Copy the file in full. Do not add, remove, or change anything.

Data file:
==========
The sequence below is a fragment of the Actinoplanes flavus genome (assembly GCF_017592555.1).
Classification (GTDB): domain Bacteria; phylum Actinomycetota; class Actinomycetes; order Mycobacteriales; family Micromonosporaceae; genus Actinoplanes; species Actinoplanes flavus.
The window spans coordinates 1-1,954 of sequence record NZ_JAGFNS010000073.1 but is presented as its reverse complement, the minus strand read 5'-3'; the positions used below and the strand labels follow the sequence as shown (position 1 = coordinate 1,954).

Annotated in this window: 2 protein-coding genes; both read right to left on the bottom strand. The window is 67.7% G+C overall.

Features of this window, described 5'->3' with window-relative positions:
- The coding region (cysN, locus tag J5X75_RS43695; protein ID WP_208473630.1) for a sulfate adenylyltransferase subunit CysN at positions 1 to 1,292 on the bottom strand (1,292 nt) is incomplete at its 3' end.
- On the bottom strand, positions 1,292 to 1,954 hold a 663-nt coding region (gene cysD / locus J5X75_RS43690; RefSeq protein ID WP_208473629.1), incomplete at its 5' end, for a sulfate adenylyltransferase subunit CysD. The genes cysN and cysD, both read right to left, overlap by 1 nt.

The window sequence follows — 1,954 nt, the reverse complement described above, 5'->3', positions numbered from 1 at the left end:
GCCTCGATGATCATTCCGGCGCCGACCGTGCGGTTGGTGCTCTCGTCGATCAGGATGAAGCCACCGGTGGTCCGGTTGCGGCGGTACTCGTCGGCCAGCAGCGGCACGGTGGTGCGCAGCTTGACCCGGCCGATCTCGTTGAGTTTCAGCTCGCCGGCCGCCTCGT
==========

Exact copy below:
The sequence below is a fragment of the Actinoplanes flavus genome (assembly GCF_017592555.1).
Classification (GTDB): domain Bacteria; phylum Actinomycetota; class Actinomycetes; order Mycobacteriales; family Micromonosporaceae; genus Actinoplanes; species Actinoplanes flavus.
The window spans coordinates 1-1,954 of sequence record NZ_JAGFNS010000073.1 but is presented as its reverse complement, the minus strand read 5'-3'; the positions used below and the strand labels follow the sequence as shown (position 1 = coordinate 1,954).

Annotated in this window: 2 protein-coding genes; both read right to left on the bottom strand. The window is 67.7% G+C overall.

Features of this window, described 5'->3' with window-relative positions:
- The coding region (cysN, locus tag J5X75_RS43695; protein ID WP_208473630.1) for a sulfate adenylyltransferase subunit CysN at positions 1 to 1,292 on the bottom strand (1,292 nt) is incomplete at its 3' end.
- On the bottom strand, positions 1,292 to 1,954 hold a 663-nt coding region (gene cysD / locus J5X75_RS43690; RefSeq protein ID WP_208473629.1), incomplete at its 5' end, for a sulfate adenylyltransferase subunit CysD. The genes cysN and cysD, both read right to left, overlap by 1 nt.

The window sequence follows — 1,954 nt, the reverse complement described above, 5'->3', positions numbered from 1 at the left end:
GCCTCGATGATCATTCCGGCGCCGACCGTGCGGTTGGTGCTCTCGTCGATCAGGATGAAGCCACCGGTGGTCCGGTTGCGGCGGTACTCGTCGGCCAGCAGCGGCACGGTGGTGCGCAGCTTGACCCGGCCGATCTCGTTGAGTTTCAGCTCGCCGGCCGCCTCGT